Friday, August 24, 2012

Niall Ferguson's "Newsweek" Cover

Much comment has already been distributed by the media about Niall Ferguson's cover article in this week's "Newsweek" entitled "Hit the Road Barack", subtitled "Why we need a new President".

The attention is deserved.  Ferguson is an Oxford educated Brit who is a notable History Professor at Harvard.  He is a prolific and informative writer of various historical periods, and his writing manages to be both provocative and accessibly literate.  If there is a celebrity in  historical writing these days he is the one, and it's not because he's a ego poseur.  He is really knowledgeable and smart, at least from this perspective.

The focus of the article is primarily on Obama's failure to live up to virtually any promise that he made in 2008, but more precisely Obama's hands-off management style in which he promotes big ideas and himself and then delegates important legislation to political hacks  - as in the pork filled and overly regulated health care bill to Nancy Pelosi and the financial reform bill to Dodd and Frank, a deeply flawed impossibly complex bill that is packed with anti-business rule proposals that are only tangentially related to banking and finance.  Both bills have some redeeming charactistics for sure, but their complexity and costs for businesses to execute are excessive and at times punitive.  As a rule, any time bureaucracy is increased - more rules, more reports, more regulators, more studies - costs tend to go up, not down.

The article is relatively short but still manages to have some fascinating comments - here's one - "The total number of private sector jobs is still 4.3 million below its 2008 peak.  Meanwhile, since 2008, a staggering 3.6 million Americans have been added to Social Security's disability insurance program.  This is one of many ways that unemployment is being concealed."  There are many more quotes from the article of equal import.

As to Romney, Ferguson seems accepting but somewhat lukewarm and spends little time on him.  His critique of Paul Ryan, however, is exceptionally positive.  He doesn't agree with all that Ryan proposes but he does see him as someone who realizes and takes seriously the situation that we are in and who does have some viable thoughts and suggestions, some of which would not help their team at this point in the election cycle and therefore stay in the background.  His critique of Ryan is so antithetical to almost all mainstream media observations that it will no doubt be castigated widely.  I have initially seen Ryan as a heartless techno twit and this makes makes me think.  Living in this New York area one gets to see countless abuses of the well meaning unemployment and healthcare programs, both by scheming individuals but much more by businesses that exploit these generally undefended and destitute individuals.  Is Ryan the one to take the heat for taking this on?  Maybe he is a hoax, but given the amount that he works and studies our situations, sleeps in his office, just maybe he may at least move us into a real dialogue that is not focused on Barack and Michelle Obama.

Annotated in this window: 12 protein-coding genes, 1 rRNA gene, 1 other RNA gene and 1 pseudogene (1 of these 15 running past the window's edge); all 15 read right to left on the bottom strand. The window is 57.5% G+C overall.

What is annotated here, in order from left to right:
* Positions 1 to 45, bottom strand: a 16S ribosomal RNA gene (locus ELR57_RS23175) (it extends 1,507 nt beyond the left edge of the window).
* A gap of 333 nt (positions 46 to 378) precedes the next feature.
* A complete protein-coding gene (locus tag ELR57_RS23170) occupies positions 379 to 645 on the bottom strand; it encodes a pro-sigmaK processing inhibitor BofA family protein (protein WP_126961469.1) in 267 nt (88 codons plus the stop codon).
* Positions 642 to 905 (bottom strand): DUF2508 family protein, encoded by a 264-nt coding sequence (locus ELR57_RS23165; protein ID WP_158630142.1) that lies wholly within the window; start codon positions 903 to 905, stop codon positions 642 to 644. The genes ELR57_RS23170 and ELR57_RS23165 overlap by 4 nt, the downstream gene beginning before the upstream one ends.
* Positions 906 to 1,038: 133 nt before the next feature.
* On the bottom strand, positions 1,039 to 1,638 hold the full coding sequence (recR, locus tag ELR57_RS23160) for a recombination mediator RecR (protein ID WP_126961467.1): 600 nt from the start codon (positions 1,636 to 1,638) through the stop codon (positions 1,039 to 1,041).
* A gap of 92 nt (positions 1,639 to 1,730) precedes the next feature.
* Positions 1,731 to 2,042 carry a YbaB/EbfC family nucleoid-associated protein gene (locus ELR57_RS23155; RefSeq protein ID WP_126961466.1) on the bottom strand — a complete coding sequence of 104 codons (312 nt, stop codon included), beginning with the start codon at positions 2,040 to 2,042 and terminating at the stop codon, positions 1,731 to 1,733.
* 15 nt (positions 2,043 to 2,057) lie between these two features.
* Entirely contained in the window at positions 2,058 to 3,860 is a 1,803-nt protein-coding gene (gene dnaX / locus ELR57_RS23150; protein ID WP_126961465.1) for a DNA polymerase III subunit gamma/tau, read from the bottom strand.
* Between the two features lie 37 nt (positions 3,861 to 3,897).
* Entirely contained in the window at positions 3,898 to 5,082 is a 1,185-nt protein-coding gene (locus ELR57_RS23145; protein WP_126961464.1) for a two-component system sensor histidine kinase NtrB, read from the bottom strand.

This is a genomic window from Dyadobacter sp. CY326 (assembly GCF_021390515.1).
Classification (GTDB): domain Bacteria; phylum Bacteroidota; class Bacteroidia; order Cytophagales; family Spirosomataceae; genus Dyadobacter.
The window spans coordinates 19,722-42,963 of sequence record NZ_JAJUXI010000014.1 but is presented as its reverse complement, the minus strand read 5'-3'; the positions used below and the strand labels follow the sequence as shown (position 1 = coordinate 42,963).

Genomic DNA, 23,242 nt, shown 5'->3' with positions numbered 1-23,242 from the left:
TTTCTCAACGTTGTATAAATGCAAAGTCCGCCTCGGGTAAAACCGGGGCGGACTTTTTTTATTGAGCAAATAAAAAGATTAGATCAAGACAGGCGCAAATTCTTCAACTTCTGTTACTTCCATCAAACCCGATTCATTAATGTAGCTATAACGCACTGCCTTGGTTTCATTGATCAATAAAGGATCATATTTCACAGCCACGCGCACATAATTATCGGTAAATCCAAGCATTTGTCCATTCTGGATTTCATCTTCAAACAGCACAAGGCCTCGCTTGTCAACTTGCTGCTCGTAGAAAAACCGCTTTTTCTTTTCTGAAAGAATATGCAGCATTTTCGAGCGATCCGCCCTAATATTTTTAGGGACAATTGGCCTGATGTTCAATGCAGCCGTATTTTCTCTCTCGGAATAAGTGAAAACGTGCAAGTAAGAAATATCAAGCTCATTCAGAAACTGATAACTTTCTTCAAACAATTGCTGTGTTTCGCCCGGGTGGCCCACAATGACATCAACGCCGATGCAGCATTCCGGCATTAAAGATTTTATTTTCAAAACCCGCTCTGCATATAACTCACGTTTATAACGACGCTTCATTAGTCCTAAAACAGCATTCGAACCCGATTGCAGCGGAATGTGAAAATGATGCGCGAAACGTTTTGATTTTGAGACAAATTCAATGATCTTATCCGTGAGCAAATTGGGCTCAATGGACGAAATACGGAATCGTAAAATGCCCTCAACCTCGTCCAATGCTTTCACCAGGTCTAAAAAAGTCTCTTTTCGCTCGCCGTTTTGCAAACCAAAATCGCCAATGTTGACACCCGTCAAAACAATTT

Ferguson does not hide the fact that he was an advisor to John McCain on foreign policy in 2008, but he also acknowledges that he had great hopes for Obama at first, saying it was a "time for great rejoicing".  He now sees Obama as a distant and completely failed President. 

Here, I am conflicted about our November election choice.  Obama seems to have no understanding about economics, business, or how this economy really works in a practical sense.  Business involves by its nature risk taking, and Obama uses any mistake as an opportunity for populist rhetoric.  Obama also seems to lack any intuitive insight into foreign policy, making one wish for even Richard Nixon, George H. W. Bush or almost Ronald Reagan in this major Presidential responsibility.  Obama's domestic intentions are in many cases laudable, but too often delegated while he raises funds, speaks smoothly, receives applause and shows off an occasional three pointer.

Romney remains remote and robotic, with an amazing ability to make awkward, some might say stupid, off the cuff comments.  One would probably need to go back to Kennedy to find anyone with less knowledge about foreign policy  His track record of success in many areas is far better in practice than it is in his ability to tell the truth about what he believes, if anything really.  Ryan has suddenly become as much of a key player in this election as any V.P. candidate in memory.

Too much has been written here.  Find that Newsweek in the library or on a newstand and give it a quick read.  Who knows who will agree with what Ferguson writes, but it's worth the time.

Postscript -10.50 pm, same day - a look at Google Blog Search shows that Ferguson's article has led to a hissy fit by the liberal media that is unrelenting.  This reaction is so overwhelming in its attack on him that it in fact justifies the publication of the article.  He hit a nerve.  Ferguson is no right wing tea party radical holed up in an Idaho cabin, but from the comments written one might get that opinion.  The dialogue created may be one sided at this point, but what's wrong with some disagreement. 


Anonymous JR said...

Thanks, John, for this level headed critique.

12:57 PM  
Blogger John Borden said...

Thanks for your comment, accepting a political commentary on FB is often not welcome. Also thanks for your comment a month ago on my misguided GPS drive with my younger daughter. I am so glad that you noticed the nuance there, if there was any.

2:22 PM  

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